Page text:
Polynomials: I’ve just made a text-based UI, slightly user-friendlier.

One of the facts which I’ve written about before was, that I had written a C++ program which finds numerical approximations to the roots of polynomials, preferably difficult polynomials to which there can be no exact solution. And one of the facts about my program, which I was never completely satisfied with, had less to do with the actual algorithm that gets closer and closer to each root, but has more to do with how my code could be inaccessible to those readers, who do not already know how to use a compiler.

Specifically, I had written a version of the program which somebody executes from ‘the Command Prompt’, as it’s called under Windows, because under Linux, power-users access features with one-line commands often. Yet, if a user was not such a power-user, then what they might do under Windows could be, just to double-click on the .EXE-File (the Application icon), observe that a console window briefly appears, and then watch it disappear again. There could be users who do not know how to navigate their Command Prompt windows to the folder into which they unzipped the program, and then execute that program from within their Command Prompt / Terminal Window.

And so, even though I kept the code roughly the same – it’s still text-based – I changed it subtly, to help out potential readers who may have had that problem. You may try it and see if you like it. The compressed files can be found at the following location:

https://dirkmittler.homeip.net/binaries/

And, within the table of contents which gets displayed there, the reader would either be interested in the file ‘Roots_Dirk_Mittler.tar.gz‘, or the file ‘Roots_Dirk_Mittler.zip‘ – in either case, the file-name that begins with a single ‘R’.

Enjoy,

Dirk

Revisiting the subject of approximating roots of polynomials.

In an earlier posting, I had written about an approach, for how to find approximations of the roots of polynomials, of an arbitrary degree, but in such away, also to find all the complex roots. (:1)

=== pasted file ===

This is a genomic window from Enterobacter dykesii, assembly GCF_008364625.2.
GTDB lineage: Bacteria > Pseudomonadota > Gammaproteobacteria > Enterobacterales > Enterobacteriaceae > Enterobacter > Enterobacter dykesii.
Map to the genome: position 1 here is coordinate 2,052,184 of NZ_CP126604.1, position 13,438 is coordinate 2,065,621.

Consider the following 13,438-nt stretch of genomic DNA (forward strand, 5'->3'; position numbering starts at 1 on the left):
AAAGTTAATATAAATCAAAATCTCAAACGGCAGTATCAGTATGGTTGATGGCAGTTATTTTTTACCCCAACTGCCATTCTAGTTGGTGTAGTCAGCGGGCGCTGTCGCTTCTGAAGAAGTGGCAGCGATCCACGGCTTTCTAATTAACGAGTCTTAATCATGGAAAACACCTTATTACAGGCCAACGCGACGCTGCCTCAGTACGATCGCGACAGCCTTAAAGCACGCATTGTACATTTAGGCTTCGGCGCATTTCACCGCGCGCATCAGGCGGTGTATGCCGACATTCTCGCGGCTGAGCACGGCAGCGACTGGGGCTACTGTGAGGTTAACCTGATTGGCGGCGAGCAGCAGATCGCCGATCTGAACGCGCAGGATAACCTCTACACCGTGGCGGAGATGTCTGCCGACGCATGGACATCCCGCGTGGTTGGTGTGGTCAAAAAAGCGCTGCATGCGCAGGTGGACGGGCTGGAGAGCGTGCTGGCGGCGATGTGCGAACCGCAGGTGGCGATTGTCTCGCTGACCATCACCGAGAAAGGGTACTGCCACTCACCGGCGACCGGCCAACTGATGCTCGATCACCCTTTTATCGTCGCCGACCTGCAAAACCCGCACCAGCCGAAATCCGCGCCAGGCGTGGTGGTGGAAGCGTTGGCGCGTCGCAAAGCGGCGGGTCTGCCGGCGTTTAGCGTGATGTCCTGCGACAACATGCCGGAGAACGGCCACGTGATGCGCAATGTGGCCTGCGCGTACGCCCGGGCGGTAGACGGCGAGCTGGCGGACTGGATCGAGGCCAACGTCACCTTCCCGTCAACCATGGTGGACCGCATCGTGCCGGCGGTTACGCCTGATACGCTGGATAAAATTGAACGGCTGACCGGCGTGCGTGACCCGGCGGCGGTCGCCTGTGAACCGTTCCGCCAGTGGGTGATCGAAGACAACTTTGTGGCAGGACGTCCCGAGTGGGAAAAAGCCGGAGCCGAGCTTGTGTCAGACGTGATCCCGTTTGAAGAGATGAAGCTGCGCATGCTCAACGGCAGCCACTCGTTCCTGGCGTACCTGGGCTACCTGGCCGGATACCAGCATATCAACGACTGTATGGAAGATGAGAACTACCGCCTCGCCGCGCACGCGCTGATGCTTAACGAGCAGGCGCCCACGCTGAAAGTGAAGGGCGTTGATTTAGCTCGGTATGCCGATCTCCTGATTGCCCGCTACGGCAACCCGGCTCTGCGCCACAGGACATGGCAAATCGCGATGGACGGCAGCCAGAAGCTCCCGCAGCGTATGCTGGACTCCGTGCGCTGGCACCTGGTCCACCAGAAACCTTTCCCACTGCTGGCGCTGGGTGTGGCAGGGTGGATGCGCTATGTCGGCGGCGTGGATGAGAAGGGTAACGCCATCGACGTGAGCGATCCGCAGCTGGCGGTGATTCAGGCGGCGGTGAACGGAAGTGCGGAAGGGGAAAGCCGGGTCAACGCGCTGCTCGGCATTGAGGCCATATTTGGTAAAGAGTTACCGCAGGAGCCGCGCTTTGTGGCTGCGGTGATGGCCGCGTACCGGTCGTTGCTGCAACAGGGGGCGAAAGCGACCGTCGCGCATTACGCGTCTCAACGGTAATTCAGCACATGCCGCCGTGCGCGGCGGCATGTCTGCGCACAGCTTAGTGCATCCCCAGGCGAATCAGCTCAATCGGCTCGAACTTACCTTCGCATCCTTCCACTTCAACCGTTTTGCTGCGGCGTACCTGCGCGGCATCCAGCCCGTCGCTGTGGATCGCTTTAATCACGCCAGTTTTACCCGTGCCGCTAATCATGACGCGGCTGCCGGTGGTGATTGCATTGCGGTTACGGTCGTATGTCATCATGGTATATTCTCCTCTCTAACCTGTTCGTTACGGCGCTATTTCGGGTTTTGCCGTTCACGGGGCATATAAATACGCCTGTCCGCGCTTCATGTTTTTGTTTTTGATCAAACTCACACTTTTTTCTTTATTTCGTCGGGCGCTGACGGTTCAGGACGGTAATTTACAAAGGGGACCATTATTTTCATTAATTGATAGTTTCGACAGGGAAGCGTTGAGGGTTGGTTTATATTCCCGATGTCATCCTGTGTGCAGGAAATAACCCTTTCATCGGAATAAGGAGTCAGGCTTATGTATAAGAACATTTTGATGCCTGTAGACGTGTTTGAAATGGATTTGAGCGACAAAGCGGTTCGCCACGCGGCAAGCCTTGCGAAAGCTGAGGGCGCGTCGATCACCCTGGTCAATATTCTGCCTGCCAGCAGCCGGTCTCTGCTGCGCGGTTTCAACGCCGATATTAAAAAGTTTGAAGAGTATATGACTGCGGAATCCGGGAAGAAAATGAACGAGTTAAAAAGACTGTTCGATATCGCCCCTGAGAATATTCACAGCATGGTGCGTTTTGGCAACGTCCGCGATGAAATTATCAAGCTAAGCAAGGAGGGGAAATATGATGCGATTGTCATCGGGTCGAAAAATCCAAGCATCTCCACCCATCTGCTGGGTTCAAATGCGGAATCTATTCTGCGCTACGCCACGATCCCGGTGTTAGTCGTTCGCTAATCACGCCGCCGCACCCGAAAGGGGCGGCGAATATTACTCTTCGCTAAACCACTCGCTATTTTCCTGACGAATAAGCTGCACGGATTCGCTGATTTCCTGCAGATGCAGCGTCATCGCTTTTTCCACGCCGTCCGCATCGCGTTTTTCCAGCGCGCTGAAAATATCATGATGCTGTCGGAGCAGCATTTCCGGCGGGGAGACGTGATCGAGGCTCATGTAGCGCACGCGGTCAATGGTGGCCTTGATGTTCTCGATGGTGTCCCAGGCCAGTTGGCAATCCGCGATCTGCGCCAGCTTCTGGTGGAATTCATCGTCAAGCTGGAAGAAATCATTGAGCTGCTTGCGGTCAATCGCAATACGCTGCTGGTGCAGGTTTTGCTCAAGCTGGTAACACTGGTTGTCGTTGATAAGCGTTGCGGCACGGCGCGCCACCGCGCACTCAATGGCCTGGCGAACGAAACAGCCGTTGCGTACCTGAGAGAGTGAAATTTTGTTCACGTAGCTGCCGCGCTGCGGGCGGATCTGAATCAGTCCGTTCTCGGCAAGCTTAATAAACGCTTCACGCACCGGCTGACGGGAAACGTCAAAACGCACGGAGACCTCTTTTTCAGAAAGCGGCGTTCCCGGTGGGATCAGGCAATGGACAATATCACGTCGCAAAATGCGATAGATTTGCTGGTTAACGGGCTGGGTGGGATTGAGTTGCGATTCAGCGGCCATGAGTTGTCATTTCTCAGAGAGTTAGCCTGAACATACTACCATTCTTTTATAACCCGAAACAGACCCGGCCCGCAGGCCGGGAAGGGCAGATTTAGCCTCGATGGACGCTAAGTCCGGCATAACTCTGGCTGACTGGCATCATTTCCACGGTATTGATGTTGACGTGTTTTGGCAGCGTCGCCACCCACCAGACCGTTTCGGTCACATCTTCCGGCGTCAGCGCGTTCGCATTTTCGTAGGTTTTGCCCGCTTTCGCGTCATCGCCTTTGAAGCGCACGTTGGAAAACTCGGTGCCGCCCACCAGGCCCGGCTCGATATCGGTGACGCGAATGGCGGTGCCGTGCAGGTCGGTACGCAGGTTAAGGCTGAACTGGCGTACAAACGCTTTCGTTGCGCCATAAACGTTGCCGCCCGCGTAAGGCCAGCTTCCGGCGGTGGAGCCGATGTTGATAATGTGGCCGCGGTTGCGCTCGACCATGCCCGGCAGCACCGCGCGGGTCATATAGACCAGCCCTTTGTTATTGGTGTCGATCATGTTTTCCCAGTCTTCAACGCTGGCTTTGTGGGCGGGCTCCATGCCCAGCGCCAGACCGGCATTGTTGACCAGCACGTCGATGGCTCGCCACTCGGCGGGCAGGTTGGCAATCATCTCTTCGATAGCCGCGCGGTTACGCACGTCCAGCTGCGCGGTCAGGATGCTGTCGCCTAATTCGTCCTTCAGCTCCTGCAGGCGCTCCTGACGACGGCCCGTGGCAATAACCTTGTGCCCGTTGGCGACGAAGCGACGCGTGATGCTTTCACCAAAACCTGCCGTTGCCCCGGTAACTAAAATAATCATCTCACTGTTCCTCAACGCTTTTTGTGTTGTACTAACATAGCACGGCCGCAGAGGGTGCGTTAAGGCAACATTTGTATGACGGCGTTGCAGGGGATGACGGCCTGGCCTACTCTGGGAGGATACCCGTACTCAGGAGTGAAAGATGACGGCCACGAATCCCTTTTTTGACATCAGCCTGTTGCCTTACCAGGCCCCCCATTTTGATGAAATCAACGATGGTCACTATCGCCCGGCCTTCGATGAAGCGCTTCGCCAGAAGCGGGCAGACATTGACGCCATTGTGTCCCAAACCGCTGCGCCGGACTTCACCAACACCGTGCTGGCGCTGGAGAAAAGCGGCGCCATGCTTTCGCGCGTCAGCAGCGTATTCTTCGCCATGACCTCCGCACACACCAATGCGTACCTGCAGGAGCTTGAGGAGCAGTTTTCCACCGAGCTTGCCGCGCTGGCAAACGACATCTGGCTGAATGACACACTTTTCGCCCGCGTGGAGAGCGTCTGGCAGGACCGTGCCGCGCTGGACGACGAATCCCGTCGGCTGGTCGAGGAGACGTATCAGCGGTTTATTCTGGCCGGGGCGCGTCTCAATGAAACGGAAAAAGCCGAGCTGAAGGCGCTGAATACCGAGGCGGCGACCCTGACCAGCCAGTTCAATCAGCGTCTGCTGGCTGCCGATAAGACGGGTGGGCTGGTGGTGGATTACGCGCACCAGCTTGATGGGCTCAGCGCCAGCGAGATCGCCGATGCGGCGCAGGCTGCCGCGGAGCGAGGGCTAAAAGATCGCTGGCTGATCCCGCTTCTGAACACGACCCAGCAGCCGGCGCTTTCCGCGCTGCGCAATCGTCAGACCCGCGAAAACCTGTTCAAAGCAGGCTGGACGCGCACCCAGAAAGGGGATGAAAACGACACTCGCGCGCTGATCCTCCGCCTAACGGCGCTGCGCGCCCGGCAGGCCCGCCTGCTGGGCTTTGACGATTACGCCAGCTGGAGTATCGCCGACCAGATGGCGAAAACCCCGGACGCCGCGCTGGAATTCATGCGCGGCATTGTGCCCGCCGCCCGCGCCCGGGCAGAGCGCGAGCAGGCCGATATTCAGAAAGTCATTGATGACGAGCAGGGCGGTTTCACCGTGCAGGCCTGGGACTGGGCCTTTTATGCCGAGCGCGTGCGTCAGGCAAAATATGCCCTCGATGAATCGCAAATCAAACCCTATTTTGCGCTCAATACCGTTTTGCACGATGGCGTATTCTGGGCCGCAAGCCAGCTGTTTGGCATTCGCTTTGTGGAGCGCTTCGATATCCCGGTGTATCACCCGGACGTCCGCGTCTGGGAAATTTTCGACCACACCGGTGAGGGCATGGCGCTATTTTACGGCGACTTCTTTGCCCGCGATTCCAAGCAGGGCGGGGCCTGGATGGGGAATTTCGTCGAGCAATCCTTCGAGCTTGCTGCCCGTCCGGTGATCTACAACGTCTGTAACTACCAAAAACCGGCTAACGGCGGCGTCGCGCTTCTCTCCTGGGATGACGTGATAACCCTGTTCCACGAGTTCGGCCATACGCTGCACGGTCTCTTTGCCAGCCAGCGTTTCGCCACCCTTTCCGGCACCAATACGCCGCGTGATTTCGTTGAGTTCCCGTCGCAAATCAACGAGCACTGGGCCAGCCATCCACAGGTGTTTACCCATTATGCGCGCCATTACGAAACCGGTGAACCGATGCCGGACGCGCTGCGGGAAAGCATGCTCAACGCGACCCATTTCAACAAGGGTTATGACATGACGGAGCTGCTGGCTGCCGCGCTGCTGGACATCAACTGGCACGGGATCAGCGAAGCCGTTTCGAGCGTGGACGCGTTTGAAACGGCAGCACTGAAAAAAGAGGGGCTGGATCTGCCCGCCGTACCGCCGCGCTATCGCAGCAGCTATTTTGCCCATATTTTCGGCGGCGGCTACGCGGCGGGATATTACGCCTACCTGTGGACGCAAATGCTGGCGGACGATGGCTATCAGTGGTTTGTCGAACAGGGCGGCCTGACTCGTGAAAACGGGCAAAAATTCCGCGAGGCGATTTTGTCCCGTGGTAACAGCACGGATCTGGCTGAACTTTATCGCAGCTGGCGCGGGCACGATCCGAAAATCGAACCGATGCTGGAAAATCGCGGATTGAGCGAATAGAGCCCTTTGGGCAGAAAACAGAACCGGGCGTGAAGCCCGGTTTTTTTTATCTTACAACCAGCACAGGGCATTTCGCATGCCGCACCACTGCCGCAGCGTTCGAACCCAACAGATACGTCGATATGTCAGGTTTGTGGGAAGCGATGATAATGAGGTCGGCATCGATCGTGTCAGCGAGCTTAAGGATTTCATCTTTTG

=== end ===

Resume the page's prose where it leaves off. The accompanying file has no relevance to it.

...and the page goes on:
But with such strategies, there are issues. One concept was, that a home-grown search algorithm would get close to the actual root. Next, polishing would make the result more accurate. And then, an augmented division would be computed, which is also referred to as “Deflation”, resulting in a deflated polynomial, as many times as the original polynomial’s degree, minus one.

Pondering this issue today, I realized that there was still a conceptual weakness in that approach, that being, the fact that some small amount of error is tolerated in the first root found, so that each successive deflated polynomial contains progressively greater degrees of error. What effectively happens next is, that accurate roots are found, of increasingly inaccurate polynomials, and, that there appeared to be few ways to detect and correct the resulting errors, in roots found afterwards. Theoretically, this problem could progress to the point, where doubt is evoked, in whether or not roots found later, were even roots of the original polynomial, since by that time, the object which the roots are being found of, is no longer that original polynomial.

(Update 6/08/2020, 18h35… )

One weakness of my algorithm, regarding polynomials.

Several months ago, I wrote a C++ program (with C coding-style) that computes numerical approximations, of the roots of an arbitrary polynomial. Even though I changed the code slightly since March, mainly to improve the chances that it will compile on other people’s computers, the basic algorithm hasn’t changed. Yet, because I wrote the algorithm, I know that it has certain weaknesses, and I’m about to divulge one of those…